Robinson does say that after he regained consciousness, he started screaming, because he was disoriented. “That riled them up more,” he says. “They kneed me in the head. They told me to get up. I had cuffs on. I told them I could not get back up. They choked me back up. They told me to get in the back of the van. They pushed me in there.”
Robinson says the abuse continued when he was at the jail. He says he was pushed against the walls by one of the deputies, who also pulled his hair.
The incident on July 20 was not Robinson’s first experience with police brutality. On September 11, 2001, (yes that September 11) he was assaulted by police officers. That incident involved, according to Robinson, getting his eardrum broken by a cop’s combat boot. He subsequently was involved in a federal, multi-plaintiff lawsuit that lasted from 2003 to 2006.
Robinson won a settlement of $150,000 as part of the multi plaintiff lawsuit against the police department, according to his lawyer, Jill Clark.
Since the filing of the 2003 lawsuit, Robinson has been arrested at least 15 times. According to Clark, the arrests were an act of retaliation by the police for the lawsuit. Clark explains the arrests as “death of a thousand cuts,” a term which describes a number of arrests for apparently no reason at all acquired cumulatively in order to take Robinson’s credibility away.
“I was constantly being pulled over,” says Robinson. “”They were all different kinds of tickets. I was given a ticket for walking down the street. They took my wallet, never gave it back. I got two tickets for rollerblading.”
Although there is no crime in “rollerblading” or “walking down the street”, there is for “obstructing the sidewalk” and “loitering”, two citations that police frequently used to arrest Robinson. These citations did not result in convictions.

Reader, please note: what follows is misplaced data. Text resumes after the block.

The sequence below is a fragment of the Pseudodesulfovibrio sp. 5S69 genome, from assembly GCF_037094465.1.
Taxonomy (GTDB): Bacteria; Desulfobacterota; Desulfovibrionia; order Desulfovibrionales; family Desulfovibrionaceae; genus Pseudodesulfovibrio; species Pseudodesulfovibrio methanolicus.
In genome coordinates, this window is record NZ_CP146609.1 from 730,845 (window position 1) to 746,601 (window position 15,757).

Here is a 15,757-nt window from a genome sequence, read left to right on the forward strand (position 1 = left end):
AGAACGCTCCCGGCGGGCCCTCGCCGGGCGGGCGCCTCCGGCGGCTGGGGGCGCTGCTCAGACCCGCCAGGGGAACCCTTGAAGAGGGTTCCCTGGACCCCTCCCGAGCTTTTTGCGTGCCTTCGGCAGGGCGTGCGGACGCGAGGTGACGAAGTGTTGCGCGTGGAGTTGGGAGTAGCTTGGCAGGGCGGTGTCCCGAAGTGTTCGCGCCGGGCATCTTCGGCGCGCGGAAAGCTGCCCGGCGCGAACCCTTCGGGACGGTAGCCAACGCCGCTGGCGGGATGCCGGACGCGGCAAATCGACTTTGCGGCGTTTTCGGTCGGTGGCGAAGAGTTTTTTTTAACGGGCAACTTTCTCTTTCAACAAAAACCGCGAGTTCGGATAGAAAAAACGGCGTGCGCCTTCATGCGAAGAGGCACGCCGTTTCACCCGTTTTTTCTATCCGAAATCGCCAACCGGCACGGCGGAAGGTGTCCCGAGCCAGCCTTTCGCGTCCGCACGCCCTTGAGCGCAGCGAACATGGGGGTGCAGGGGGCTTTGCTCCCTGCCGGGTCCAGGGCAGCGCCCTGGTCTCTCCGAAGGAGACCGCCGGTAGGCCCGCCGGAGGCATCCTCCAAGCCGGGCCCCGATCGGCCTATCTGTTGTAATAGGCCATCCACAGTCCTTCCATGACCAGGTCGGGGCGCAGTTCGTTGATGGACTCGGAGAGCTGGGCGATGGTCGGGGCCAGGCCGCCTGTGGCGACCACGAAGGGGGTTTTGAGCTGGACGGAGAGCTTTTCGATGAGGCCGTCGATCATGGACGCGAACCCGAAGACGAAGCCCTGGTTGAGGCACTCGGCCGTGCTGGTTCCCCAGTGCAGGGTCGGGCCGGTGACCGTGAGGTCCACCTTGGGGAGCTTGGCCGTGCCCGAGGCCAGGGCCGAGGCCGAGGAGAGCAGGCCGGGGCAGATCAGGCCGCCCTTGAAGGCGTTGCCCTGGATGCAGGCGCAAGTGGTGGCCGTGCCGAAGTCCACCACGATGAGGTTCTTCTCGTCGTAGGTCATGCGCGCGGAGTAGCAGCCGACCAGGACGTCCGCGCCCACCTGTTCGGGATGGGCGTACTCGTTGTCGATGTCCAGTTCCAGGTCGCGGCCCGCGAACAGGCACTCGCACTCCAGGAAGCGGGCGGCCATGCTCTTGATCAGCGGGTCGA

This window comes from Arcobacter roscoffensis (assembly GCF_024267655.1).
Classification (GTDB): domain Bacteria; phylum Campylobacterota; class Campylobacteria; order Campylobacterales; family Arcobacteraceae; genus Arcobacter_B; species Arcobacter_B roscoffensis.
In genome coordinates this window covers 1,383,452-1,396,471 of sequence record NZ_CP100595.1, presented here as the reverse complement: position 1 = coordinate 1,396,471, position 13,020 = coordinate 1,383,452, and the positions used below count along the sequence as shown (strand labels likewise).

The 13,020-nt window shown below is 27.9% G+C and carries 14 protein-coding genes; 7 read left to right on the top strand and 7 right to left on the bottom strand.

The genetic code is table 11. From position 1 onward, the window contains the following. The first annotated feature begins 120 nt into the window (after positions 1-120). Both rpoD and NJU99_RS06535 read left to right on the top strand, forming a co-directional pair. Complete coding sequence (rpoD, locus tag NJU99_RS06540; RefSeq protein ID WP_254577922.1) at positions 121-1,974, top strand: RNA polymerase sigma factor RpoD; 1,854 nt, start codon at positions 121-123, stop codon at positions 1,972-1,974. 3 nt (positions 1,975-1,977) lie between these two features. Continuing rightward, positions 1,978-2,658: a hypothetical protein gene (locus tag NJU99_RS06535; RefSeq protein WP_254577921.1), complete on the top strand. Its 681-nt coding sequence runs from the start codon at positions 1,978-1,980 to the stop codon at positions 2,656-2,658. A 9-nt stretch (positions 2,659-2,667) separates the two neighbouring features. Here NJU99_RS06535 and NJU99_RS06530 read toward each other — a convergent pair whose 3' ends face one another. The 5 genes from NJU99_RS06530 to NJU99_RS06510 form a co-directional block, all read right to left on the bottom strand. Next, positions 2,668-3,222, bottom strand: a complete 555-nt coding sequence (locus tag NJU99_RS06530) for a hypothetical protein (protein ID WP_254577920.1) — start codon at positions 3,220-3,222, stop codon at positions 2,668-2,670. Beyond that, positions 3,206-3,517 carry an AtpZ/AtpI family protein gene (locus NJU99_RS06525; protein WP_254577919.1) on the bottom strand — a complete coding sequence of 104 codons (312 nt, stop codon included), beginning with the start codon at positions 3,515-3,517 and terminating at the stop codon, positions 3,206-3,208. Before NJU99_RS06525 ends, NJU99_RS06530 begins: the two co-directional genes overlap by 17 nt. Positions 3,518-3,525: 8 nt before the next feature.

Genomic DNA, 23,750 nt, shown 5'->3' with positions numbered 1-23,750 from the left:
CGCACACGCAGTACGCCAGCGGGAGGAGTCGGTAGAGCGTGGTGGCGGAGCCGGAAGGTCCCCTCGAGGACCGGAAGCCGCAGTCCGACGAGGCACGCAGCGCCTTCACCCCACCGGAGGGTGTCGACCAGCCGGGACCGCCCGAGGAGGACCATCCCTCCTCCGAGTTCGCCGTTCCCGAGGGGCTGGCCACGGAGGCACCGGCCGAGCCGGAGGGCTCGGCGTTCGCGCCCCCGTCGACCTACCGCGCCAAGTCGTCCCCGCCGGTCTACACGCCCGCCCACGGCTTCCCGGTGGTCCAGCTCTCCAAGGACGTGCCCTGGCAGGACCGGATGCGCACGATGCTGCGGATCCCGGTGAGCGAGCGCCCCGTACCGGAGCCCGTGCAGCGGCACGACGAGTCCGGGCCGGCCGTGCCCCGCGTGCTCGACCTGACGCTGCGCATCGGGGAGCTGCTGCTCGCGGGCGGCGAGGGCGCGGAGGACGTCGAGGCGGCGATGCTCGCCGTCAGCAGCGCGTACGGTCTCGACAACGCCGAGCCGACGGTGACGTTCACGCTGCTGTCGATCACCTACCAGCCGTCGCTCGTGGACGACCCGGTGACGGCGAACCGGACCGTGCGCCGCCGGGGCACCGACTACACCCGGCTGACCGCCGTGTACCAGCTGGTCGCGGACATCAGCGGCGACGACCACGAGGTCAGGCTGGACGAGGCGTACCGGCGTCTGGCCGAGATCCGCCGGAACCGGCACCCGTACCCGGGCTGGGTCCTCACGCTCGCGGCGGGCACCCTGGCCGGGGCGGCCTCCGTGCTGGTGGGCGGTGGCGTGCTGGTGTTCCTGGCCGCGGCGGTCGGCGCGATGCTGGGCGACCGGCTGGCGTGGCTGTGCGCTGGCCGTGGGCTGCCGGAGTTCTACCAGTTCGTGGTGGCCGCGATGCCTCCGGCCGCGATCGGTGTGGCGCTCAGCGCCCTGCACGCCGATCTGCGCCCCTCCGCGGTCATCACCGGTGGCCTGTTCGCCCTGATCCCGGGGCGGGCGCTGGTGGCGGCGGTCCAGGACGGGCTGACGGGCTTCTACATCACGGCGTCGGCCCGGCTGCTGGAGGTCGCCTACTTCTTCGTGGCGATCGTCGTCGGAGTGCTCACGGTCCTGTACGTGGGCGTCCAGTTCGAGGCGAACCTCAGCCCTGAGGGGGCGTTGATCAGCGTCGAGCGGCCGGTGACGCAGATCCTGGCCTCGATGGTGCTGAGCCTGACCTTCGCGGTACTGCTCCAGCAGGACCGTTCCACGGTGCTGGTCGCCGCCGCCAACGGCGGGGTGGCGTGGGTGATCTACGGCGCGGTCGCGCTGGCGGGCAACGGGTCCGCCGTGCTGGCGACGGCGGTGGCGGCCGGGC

He was also accused of more serious crimes as well, which were thrown out in court for lack of evidence. Once he was accused of “drug paraphernalia” which ended up being a nail clipper, according to Clark.
Clark says that the charges were overwhelmingly dismissed. She says there were only two convictions: one for not wearing a seatbelt, and one for not registering a new vehicle within thirty days.
“If police get accused of brutality, they attack the person in the media,” Clark says, explaining the “thousand cuts” tactic. “They smear the plaintiff. That was a very common tactic.”
When members of the CUAPB posted Robinson’s bail on July 20th, they took pictures of Robinson’s wounds, which Robinson says included huge bumps on his head and swelling around his neck, and roll rash on his elbows. After they took the pictures, the CUAPB members took Robinson to the county hospital.
Robinson declined to comment on whether he would pursue a new lawsuit over the July 20 incident. When asked why the police would assault such a prominent member of the community, Robinson responds: “I’m just too visible. There’s a lot goin’ on out there. The shelter’s a hotbed. It was a way to remove me.”
Sheila Regan is a theater artist based in Minneapolis. When not performing or writing, she serves as educational coordinator for Teatro del Pueblo.